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Inez Galvez on Designing for Modern, Real-Sized, American Women

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Contemporary sportswear brand, Revel, launches during New York Fashion Week 2014 at Damon Dash's Poppington Gallery on the Lower East Side of Manhattan. Sahra Vang Nguyen

Designer Inez Galvez didn't have to look far for inspiration for her clothing line, Revel.

“I watched my mother and Lola [grandmother] navigate a difficult system and adapt to Western culture," said Galvez, whose family immigrated to the U.S. from the Philippines in the 1970's. "That’s why versatility is a huge part of the design.”

Those values helped to inform her vision for Revel’s fashion. Individual pieces in the line can be worn in multiple ways, allowing each woman to reflect her own style with the same item of clothing.

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Founder and Designer of Revel, Inez Galvez, in front of Poppington Gallery for Revel's S/S 2015 capsule collection launch during New York Fashion Week, 2014. Sahra Vang Nguyen

Galvez launched her contemporary sportswear line last week, during New York Fashion Week, at hip-hop mogul Damon Dash's gallery, Poppington, in the hopes of setting a standard of being simultaneously fashion-forward and easily-accessible.

“What about tall, strong, curvy and 5’5”? That’s the modern American woman from coast to coast,” said Galvez. “Revel celebrates a spectrum of women not represented in the fashion industry.”

"I didn’t have role models of strong, women of color designers"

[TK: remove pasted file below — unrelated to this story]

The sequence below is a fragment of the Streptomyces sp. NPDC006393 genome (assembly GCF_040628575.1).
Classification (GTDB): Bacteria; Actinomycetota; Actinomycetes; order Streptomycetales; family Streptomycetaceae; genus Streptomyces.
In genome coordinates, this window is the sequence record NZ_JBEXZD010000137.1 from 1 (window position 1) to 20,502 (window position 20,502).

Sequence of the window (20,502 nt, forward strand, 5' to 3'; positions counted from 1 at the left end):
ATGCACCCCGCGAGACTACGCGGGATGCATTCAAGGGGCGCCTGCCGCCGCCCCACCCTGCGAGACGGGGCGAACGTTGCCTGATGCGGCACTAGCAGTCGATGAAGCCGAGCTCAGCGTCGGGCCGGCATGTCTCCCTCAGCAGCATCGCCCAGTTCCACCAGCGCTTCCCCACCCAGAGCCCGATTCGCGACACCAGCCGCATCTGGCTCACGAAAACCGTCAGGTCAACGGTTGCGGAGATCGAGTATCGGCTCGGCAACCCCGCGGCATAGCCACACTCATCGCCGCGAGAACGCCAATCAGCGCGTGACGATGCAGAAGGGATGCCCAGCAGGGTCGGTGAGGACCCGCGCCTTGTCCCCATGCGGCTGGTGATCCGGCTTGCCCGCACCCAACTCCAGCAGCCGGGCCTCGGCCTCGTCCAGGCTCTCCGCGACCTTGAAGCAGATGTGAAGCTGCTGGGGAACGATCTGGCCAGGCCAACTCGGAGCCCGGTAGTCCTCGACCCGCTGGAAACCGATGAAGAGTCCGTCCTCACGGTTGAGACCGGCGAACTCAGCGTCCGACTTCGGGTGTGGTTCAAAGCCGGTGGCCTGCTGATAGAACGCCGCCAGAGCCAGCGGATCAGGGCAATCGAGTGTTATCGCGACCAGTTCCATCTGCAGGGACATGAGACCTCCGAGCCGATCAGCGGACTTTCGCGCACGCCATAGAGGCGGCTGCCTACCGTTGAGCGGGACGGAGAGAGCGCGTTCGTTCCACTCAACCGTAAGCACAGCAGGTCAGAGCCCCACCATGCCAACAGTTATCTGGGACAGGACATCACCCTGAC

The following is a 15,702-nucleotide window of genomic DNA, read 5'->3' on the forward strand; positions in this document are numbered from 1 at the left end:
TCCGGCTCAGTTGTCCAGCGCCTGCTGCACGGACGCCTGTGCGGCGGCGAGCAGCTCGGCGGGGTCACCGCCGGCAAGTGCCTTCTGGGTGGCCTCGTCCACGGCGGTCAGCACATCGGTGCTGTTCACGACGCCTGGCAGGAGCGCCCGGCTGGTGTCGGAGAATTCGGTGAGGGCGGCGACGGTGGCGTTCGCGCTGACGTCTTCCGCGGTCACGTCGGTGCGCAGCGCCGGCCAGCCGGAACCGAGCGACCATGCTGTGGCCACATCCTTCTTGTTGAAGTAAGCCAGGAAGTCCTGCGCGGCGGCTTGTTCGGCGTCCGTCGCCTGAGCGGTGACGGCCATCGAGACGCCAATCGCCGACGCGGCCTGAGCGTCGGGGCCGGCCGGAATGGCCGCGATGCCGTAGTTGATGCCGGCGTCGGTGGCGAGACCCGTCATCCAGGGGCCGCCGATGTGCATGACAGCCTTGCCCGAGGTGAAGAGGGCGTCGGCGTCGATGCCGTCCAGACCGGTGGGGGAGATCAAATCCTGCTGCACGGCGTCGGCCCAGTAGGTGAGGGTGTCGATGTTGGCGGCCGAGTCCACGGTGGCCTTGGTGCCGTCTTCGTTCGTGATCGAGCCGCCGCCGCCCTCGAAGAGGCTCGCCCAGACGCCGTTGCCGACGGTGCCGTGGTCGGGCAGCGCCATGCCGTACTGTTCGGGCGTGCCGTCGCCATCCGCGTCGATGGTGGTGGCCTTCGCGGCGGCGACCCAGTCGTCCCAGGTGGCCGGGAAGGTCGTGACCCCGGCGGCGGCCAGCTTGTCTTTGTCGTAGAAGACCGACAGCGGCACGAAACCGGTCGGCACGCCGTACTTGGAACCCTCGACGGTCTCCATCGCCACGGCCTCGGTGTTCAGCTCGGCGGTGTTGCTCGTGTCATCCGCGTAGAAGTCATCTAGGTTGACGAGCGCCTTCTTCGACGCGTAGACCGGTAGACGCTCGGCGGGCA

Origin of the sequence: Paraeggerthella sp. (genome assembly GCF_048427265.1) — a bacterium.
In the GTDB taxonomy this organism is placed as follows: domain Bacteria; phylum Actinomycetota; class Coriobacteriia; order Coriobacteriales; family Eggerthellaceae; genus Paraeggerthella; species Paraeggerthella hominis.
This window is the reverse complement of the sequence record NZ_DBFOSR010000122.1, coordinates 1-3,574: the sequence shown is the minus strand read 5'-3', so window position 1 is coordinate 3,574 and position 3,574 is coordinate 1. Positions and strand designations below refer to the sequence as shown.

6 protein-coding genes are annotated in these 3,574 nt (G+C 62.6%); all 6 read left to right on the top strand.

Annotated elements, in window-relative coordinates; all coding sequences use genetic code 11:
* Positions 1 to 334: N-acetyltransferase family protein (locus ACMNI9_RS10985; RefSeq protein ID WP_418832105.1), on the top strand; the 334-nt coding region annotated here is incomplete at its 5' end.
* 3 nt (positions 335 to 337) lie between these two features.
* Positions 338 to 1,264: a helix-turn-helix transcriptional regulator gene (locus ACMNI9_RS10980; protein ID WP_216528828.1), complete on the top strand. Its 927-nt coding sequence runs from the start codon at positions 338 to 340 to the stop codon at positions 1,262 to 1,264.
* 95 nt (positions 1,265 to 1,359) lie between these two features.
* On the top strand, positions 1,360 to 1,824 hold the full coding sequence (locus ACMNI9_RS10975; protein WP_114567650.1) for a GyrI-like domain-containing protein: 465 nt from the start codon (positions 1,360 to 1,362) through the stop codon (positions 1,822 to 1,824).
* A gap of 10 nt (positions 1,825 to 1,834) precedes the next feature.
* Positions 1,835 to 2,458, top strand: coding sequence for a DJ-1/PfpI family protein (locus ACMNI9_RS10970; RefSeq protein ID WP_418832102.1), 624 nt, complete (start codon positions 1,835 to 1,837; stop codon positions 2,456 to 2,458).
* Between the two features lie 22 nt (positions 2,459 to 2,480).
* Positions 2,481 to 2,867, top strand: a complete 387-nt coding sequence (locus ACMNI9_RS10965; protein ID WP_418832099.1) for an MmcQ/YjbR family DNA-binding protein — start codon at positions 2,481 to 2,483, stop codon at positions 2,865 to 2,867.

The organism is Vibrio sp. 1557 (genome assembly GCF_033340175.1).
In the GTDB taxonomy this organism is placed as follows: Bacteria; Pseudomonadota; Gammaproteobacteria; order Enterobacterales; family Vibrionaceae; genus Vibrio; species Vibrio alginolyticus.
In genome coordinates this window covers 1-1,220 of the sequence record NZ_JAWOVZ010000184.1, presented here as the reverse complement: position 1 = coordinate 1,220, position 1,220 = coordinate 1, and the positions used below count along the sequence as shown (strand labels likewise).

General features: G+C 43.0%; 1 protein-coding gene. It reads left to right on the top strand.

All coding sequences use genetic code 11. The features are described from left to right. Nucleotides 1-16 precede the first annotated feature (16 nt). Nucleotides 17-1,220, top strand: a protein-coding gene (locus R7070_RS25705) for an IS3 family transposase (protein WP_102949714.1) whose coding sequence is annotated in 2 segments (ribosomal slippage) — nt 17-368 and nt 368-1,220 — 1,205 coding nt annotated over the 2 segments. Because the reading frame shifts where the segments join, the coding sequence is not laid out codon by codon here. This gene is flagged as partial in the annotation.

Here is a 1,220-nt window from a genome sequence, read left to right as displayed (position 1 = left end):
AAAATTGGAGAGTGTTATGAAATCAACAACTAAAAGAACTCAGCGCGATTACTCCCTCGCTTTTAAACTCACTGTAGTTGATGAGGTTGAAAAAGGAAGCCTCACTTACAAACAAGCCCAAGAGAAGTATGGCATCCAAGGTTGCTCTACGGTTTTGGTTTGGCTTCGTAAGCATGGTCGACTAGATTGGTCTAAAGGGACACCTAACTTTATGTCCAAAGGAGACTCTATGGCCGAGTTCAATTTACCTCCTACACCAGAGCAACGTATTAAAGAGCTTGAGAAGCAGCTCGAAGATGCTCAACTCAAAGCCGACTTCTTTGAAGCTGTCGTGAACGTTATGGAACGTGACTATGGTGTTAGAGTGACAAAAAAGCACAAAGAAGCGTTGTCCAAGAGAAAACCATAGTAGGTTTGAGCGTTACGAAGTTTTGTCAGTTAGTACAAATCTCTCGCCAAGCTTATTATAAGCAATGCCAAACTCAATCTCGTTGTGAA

The 26-year-old spent three years assisting designers and working on creative teams for high-end brands including Max Azria, BCBG Runway, Eric Barr, and Yigal Azrouel, but always felt there was a void in the industry that needed to be filled.

"I didn’t have role models of strong, women of color designers,” said Galvez. “There needs to be a new voice that represents the new American woman.”

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Attendees at Revel's S/S 2015 launch check out the capsule collection on video display. Sahra Vang Nguyen

To design for that modern woman, Galvez looked back in time -- finding inspiration in the retro sportswear of 1970's America, including track suits and fabrics cut at sharp angles, as seen on tennis dresses. The collection consists of twelve pieces in what she describes as "funky" patterns and bold colors. Galvez sourced special Italian and Japanese fabrics to create comfortable clothing with a contemporary edge.

“Studying Tahitian dance taught me about athleticism, but there’s also pride, intent, and stories embedded in the movements,” said Galvez. “I wanted to create something that’s true to who I am and works for all the different type of women I know.”

“We would have long, deep talks about how to change the art world and make more room for girls like us—brown and unconventional"

Revel’s Creative Director, Kayla Jones, met Galvez during college. “We would have long, deep talks about how to change the art world and make more room for girls like us—brown and unconventional,” said Jones. “We want to push it further and see real girls represented in fashion.”

Weaving in physical, mental and spiritual health is an important part of the brand’s message for inspiring strong women. “There needs to be a new creative model that doesn’t force you to be unhealthy in order to meet your goal,” said Jones.

Revel’s motto, “Play in your power,” is about pursuing one’s passion more so than it is about being physically fit. “We’re not packaging or selling a look,” said Jones. “Revel is a holistic lifestyle brand that’s about going after your dreams and doing you.”